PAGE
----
Have you ever thought about the idea that Jesus came to earth once and really doesn’t want to return until we begin to exhibit some effort toward bringing about the peace God so deeply desires? That is why we light the Candle of Hope. Hopeful people are not only aware of the obstacles that make life difficult, they work toward changing the circumstances that made those obstacles relevant.  Hopeful people spend Advent, and beyond, working to fulfill God’s holy dream. Let us together light the candle of hope.  Amen.

Sunday, November 20, 2016

Thank God!

Luke 23:33-43; Col. 1:11-20


        When I was a child, Thanksgiving was a big deal. First, it was a three day school week. I eventually grew to love the vigor of the academic challenge…..somewhere around my last year in college, but as a kid, I viewed school as an unnecessary evil. Second, Thanksgiving meant a trip to Waynesboro where I got to hang out with my favorite cousin. I grew up in a family with three younger sisters. Having another guy around for a day or two was heaven on earth. Third and most important was the food. Between my mom and Aunt Evelyn there was always a table so bountiful left- overs lasted for days and no one ever complained. At the conclusion of the feast my cousin and I would head back outside till dark, burning off calories and readying ourselves to devour more turkey and pie. On reentering the kitchen I would notice two aged women who vaguely resembled my mother and aunt. I would wonder why they seemed so tired and burdened on this festive day. Now, nearly 60 years later, as Deb and I joyously anticipate the arrival of a boat load of family, I suspect Deb will have the same glazed look on her face come Thursday evening. Through the years I have come to understand a full appreciation of Thanksgiving begins by giving gratitude to those who are weary and burdened.

        You know the story of the first Thanksgiving? Oh, I am not talking about the feast at Plymouth Rock or even an earlier celebration in Jamestown. I am talking about the one that happened years before America was inhabited by any Europeans. I am speaking of the conversation between two men suspended against both the sky and time as one said to the other, “Today you will be with me in paradise.”

        Our crucifixion text seems so out of place as we prepare to stuff both the turkey and ourselves in the coming days, but this morning is Christ the King Sunday, the last Sunday before Advent. Christ the King Sunday and the texts that compliment it often seem in conflict with our celebrating Thanksgiving. On the surface, what does a conversation between two condemned men have to do with giving thanks? Perhaps there is none. Yet if you will allow me to take what some might characterize as an inappropriate hermeneutical leap, I believe there is an unmistakable intersection to be discovered.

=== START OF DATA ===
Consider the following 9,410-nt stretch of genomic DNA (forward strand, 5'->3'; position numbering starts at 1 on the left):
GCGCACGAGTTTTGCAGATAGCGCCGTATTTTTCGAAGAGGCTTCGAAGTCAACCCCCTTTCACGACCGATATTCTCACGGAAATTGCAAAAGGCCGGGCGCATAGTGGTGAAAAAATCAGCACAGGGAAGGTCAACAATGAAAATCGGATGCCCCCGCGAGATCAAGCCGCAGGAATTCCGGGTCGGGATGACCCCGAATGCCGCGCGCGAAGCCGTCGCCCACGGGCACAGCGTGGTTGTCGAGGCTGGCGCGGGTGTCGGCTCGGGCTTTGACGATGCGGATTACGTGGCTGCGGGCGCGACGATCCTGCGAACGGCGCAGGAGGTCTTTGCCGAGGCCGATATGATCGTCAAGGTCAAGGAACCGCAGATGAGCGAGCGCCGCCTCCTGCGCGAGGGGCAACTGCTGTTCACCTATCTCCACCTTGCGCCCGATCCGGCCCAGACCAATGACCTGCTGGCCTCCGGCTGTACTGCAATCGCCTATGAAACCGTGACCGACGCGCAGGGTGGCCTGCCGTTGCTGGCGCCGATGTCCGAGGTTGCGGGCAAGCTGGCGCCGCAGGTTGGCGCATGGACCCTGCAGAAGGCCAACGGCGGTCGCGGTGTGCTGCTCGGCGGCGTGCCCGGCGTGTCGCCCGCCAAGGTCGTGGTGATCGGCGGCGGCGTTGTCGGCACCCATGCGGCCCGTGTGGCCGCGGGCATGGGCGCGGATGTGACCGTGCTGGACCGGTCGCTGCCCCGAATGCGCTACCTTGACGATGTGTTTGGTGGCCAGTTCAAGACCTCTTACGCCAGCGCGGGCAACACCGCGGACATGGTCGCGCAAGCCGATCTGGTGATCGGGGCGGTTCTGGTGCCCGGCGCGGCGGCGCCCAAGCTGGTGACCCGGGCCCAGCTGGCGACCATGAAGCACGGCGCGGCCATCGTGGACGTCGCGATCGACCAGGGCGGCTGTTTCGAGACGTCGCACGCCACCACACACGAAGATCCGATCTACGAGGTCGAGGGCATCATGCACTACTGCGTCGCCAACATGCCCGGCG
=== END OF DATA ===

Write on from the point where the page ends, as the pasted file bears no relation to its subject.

Who was the man being crucified with Jesus? We really don’t know yet his identity is more complicated than one might suspect. While the ethics of the Old Testament reflects an eye for an eye mentality, it was almost impossible for a person to be put to death under rabbinical law. The first reason was theological. Life is sacred.  To take the life of another was considered to be against the will of God. Second, the taking of a life was impractical. Jewish law is based on reimbursement. If I kill the husband of a family and am executed, who is going to be responsible for the financial welfare of the family?  It is explicit   in the Talmud that the one committing a crime must be punished in a way that compensates the family.

        Therefore, we can conclude the man hanging beside Jesus was being punished by Roman rather than local law.  Perhaps he stole from the Romans and his punishment sent a message to the general population. Perhaps he was a revolutionary plotting the overthrow of Roman occupation. Perhaps he was just in the wrong place at the wrong time. Maybe the man deserved to die. Certainly he was not innocent for he admitted guilt. It hardly matters. He looked to his left and saw the shell of a burdened, yet innocent man suffering his same fate and he asked to be remembered.

        A few years ago I walked into the sanctuary of an ancient Presbyterian church located in Eastern North Carolina. In the center of the sanctuary was an old mahogany communion table. From a distance there seemed to be nothing remarkable about the table, but as I moved closer I could see the carved words, “Remember Me”.

        Those words, certainly in the context of communion, have a double meaning. When I break the bread and lift the cup I often use the word, “Remember”. Certainly I am asking us to remember the sacrifice of Christ. But when we come to the table, like that not so innocent passenger on the train to paradise, don’t we also desperately need to be remembered. Then once we realize…or remember…the restorative power of God’s grace, we give thanks. 

        Isn’t this the very purpose of Thanksgiving? It is a day when we take a break from our routine to remember, and then respond to the generosity of another. Looking back to the settlers of either Plymouth Rock or Jamestown, no feast would have occurred without remembering both the graciousness of God and the sacrifice of those who did not make it to the table. For without the sacrifice of the tired and the burdened, is a day of Thanksgiving even possible?

        An unknown man, stranded between heaven and earth, saw something holy in the burdened face of Jesus. And a blessing was received. A hungry family, anxious to dig into a meal over which they did little to prepare, sees something  saintly in the tired face of the one responsible for the feast. And a blessing is received.

        I am hopeful this Thursday, before the first plate is served, we will all bow our heads and give thanks to God. Such thanks are richly warranted. Much sacrifice was offered in the preparation of our taste of paradise. As you pray, do not forget the one who made the feast possible through her labor of love. As we pray, do not forget the one who made paradise possible through his labor of love. Each time we pray together, allow our prayers to remember the weary and the burdened that have made all that is good possible. By doing so, you too will be remembered.

Sunday, November 13, 2016


Luke 21:5-19, Isaiah 65:17-25
        “When you hear of wars and insurrections, do not be terrified for these things must happen first. Nation will rise against nation; there will be earthquakes, famines, plagues, and great signs from heaven.”